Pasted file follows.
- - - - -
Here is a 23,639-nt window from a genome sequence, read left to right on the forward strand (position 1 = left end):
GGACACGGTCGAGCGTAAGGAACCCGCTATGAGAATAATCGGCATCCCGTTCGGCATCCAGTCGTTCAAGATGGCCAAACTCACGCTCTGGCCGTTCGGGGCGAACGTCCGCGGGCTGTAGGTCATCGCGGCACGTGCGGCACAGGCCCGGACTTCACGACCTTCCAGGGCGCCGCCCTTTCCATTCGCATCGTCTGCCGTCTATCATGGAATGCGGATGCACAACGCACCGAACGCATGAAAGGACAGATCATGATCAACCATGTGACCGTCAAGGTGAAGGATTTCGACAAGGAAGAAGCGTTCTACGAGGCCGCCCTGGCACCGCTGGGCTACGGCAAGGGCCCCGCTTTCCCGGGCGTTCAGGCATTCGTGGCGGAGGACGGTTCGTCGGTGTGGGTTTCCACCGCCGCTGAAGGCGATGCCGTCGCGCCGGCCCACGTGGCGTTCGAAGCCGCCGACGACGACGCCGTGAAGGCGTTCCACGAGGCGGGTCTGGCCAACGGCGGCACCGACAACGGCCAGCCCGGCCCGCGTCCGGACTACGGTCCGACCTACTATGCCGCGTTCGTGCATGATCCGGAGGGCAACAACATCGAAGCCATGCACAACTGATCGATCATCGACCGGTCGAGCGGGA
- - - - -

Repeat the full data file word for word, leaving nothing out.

Here is a 23,639-nt window from a genome sequence, read left to right on the forward strand (position 1 = left end):
GGACACGGTCGAGCGTAAGGAACCCGCTATGAGAATAATCGGCATCCCGTTCGGCATCCAGTCGTTCAAGATGGCCAAACTCACGCTCTGGCCGTTCGGGGCGAACGTCCGCGGGCTGTAGGTCATCGCGGCACGTGCGGCACAGGCCCGGACTTCACGACCTTCCAGGGCGCCGCCCTTTCCATTCGCATCGTCTGCCGTCTATCATGGAATGCGGATGCACAACGCACCGAACGCATGAAAGGACAGATCATGATCAACCATGTGACCGTCAAGGTGAAGGATTTCGACAAGGAAGAAGCGTTCTACGAGGCCGCCCTGGCACCGCTGGGCTACGGCAAGGGCCCCGCTTTCCCGGGCGTTCAGGCATTCGTGGCGGAGGACGGTTCGTCGGTGTGGGTTTCCACCGCCGCTGAAGGCGATGCCGTCGCGCCGGCCCACGTGGCGTTCGAAGCCGCCGACGACGACGCCGTGAAGGCGTTCCACGAGGCGGGTCTGGCCAACGGCGGCACCGACAACGGCCAGCCCGGCCCGCGTCCGGACTACGGTCCGACCTACTATGCCGCGTTCGTGCATGATCCGGAGGGCAACAACATCGAAGCCATGCACAACTGATCGATCATCGACCGGTCGAGCGGGA